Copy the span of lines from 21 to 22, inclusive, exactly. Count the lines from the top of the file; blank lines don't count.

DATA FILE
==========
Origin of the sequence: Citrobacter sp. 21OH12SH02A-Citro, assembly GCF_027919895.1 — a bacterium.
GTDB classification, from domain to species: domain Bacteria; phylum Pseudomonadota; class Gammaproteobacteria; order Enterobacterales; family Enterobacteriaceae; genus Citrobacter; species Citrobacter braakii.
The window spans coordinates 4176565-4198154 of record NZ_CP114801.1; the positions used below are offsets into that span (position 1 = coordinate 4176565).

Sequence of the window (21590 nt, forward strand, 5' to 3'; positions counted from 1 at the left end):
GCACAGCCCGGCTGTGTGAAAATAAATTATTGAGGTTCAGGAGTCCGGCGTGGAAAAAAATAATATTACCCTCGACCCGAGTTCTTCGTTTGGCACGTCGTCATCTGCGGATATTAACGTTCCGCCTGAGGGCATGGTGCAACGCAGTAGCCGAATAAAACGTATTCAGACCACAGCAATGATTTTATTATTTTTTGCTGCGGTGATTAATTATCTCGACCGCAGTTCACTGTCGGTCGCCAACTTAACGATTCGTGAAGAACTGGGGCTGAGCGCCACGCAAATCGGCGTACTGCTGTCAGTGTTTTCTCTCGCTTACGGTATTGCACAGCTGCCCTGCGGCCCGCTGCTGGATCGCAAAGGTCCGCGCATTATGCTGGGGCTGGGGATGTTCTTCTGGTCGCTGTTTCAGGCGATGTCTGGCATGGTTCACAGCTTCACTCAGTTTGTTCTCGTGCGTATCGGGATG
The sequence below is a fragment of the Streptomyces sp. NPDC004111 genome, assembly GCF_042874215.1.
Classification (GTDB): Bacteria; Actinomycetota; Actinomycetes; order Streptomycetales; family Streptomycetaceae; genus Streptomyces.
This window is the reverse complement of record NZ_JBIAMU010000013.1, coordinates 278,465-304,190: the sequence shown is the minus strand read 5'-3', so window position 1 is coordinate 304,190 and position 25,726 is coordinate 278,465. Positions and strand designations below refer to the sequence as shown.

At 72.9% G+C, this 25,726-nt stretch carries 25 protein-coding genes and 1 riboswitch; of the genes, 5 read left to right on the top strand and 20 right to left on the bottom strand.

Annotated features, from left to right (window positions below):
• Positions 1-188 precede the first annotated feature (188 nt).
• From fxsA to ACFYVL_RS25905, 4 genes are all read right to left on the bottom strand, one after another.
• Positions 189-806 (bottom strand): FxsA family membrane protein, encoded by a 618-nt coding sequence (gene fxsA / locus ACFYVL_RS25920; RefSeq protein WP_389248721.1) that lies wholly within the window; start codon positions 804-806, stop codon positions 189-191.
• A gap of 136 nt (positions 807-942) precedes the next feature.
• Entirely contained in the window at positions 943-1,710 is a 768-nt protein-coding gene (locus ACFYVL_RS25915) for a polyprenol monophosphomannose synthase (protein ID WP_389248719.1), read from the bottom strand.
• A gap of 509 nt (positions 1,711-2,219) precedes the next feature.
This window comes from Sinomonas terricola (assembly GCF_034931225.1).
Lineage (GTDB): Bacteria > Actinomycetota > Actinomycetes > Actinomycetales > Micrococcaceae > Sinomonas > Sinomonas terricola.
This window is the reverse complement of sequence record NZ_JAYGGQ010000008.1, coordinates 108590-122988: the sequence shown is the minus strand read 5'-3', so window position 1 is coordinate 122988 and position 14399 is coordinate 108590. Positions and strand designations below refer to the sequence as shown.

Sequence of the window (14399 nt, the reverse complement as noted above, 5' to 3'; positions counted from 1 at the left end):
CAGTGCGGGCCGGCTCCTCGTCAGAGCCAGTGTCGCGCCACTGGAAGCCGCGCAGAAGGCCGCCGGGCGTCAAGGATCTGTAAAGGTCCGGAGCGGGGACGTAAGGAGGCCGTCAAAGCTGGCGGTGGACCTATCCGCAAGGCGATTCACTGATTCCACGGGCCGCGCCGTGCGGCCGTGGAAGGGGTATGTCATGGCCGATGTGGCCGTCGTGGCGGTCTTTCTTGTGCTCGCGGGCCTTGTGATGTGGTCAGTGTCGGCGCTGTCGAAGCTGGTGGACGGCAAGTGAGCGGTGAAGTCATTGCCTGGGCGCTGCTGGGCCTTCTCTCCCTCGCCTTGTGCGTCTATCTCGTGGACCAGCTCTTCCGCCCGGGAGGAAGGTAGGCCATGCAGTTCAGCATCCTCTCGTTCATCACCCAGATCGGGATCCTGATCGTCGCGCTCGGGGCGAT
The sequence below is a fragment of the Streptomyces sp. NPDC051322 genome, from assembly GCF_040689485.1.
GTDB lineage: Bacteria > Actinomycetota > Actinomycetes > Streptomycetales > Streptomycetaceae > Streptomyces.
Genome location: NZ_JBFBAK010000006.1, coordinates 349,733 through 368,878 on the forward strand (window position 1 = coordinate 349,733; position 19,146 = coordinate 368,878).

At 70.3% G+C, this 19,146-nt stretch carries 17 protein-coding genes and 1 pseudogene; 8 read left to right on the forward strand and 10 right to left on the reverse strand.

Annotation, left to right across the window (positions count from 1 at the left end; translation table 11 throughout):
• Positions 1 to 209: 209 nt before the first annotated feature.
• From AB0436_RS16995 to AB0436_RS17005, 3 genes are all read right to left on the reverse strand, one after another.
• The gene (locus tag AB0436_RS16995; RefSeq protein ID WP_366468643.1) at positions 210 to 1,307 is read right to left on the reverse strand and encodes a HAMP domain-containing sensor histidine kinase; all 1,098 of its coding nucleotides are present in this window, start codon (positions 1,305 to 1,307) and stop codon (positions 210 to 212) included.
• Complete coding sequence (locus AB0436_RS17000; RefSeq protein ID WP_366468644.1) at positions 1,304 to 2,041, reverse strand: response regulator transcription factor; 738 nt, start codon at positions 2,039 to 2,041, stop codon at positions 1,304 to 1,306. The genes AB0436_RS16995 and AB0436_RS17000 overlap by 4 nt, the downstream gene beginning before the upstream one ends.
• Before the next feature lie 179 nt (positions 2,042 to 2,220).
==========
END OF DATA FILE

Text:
CAGTGCGGGCCGGCTCCTCGTCAGAGCCAGTGTCGCGCCACTGGAAGCCGCGCAGAAGGCCGCCGGGCGTCAAGGATCTGTAAAGGTCCGGAGCGGGGACGTAAGGAGGCCGTCAAAGCTGGCGGTGGACCTATCCGCAAGGCGATTCACTGATTCCACGGGCCGCGCCGTGCGGCCGTGGAAGGGGTATGTCATGGCCGATGTGGCCGTCGTGGCGGTCTTTCTTGTGCTCGCGGGCCTTGTGATGTGGTCAGTGTCGGCGCTGTCGAAGCTGGTGGACGGCAAGTGAGCGGTGAAGTCATTGCCTGGGCGCTGCTGGGCCTTCTCTCCCTCGCCTTGTGCGTCTATCTCGTGGACCAGCTCTTCCGCCCGGGAGGAAGGTAGGCCATGCAGTTCAGCATCCTCTCGTTCATCACCCAGATCGGGATCCTGATCGTCGCGCTCGGGGCGAT
The sequence below is a fragment of the Streptomyces sp. NPDC051322 genome, from assembly GCF_040689485.1.